Jazz Mandolin Project, The Deep Forbidden Lake | Album Review | Seven Days | Vermont's Independent Voice
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Jazz Mandolin Project, The Deep Forbidden Lake 

(Lenapee Records, CD)

Vermont's mandolin prince Jamie Masefield plays his heart out on Jazz Mandolin Project's sixth release, The Deep Forbidden Lake. There's plenty of radiant music to be found in this collection of 12 instrumental covers; the disc is like a grand tour of leader Masefield's favorite melodies. With the help of keyboardist Gil Goldstein and upright bassist Greg Cohen, he expertly voices each tune.

Unhurried and lush, the record is not one bit "jammy" or meandering. Each piece is succinct, reverent and beautifully played. The luxurious bossa nova re-imagining of Neil Young's "Winterlong" starts things off wonderfully.asefield's mandolin and Goldstein's piano trade lines on Billy Strayhorn's "My Little Brown Book," which paints pictures of late nights in a posh New York City bar. Cohen provides a solid bass foundation throughout, making the tunes growl or thump as needed. He's got a rare sense of depth and space; you definitely feel his presence, but he never tries to take over.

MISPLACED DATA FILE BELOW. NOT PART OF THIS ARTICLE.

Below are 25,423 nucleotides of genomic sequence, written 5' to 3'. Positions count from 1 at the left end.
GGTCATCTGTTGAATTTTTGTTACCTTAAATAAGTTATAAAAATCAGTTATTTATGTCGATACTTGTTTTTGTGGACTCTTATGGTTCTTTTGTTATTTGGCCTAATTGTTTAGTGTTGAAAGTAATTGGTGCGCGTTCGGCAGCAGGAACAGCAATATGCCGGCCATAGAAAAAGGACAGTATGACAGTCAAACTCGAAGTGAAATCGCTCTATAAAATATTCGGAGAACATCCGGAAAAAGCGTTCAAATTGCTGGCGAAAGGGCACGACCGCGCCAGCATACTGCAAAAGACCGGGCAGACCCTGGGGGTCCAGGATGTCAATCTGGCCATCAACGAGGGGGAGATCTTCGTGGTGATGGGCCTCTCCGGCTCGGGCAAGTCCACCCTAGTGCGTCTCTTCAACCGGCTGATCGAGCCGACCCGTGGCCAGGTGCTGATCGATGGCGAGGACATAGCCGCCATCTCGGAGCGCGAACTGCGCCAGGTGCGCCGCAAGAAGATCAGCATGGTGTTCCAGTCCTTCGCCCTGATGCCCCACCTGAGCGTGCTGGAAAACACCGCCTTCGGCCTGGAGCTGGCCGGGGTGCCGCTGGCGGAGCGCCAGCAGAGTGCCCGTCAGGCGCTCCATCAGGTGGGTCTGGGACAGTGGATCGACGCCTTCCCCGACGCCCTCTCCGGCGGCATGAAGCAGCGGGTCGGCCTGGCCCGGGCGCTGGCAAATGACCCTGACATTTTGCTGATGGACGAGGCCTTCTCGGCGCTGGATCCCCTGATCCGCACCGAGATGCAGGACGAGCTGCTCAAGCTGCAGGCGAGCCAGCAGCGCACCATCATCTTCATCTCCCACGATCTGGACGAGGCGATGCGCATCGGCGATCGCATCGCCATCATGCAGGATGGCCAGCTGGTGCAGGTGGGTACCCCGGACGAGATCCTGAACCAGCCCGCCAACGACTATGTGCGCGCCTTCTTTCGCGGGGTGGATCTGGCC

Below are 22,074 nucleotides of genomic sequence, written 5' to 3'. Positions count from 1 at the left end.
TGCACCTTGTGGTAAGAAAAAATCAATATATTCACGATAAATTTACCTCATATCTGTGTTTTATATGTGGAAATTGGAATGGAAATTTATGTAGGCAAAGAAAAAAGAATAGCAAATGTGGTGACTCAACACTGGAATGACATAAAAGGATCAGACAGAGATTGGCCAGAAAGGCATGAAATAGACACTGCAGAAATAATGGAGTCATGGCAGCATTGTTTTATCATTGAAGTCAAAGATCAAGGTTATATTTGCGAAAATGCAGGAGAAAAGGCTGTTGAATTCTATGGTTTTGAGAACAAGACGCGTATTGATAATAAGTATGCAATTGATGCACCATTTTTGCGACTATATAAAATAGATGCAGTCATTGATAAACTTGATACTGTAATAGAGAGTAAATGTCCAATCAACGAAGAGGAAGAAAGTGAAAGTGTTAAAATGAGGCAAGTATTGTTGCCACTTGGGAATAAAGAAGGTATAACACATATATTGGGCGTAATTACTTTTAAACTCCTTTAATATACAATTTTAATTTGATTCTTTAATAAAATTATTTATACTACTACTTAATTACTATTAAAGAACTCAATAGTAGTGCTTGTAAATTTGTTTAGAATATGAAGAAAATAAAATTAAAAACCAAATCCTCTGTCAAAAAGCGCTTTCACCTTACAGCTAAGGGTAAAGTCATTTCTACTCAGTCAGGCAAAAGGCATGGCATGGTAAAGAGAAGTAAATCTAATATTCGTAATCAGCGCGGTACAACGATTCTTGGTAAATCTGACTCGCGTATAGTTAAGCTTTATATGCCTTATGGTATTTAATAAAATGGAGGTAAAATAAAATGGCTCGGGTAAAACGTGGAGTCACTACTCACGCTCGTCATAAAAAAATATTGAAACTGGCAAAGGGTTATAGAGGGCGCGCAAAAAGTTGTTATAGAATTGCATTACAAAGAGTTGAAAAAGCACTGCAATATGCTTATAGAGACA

The trio seems obsessed with pairs: They perform two Young numbers, two Django Reinhardt compositions, two Tom Waits classics and two Radiohead tunes -- including a hauntingly beautiful reading of "I Will," which sounds a little like an outtake from the Edward Scissorhands soundtrack.asefield deserves special credit for his work on the Reinhardt pieces; he really makes Django's fiery leads ring.

Goldstein's accordion playing on the title track is soft and churchy, like an old pump organ. But JMP can also bop with the best of 'em -- Ornette Coleman's "When Will the Blues Leave?" wraps up the disc with some amazing interplay between Masefield and Goldstein. Toy piano intersects with vibrant mandolin in a powerful album highlight.

The musical range of these three talents is impressive, as is Masefield's seamless weaving of such a wide variety of styles. Deep Forbidden Lake is another fine addition to JMP's growing body of work, and further proof that mandolin mastery doesn't begin or end with Bill Monroe, Mike Marshall and David Grisman.

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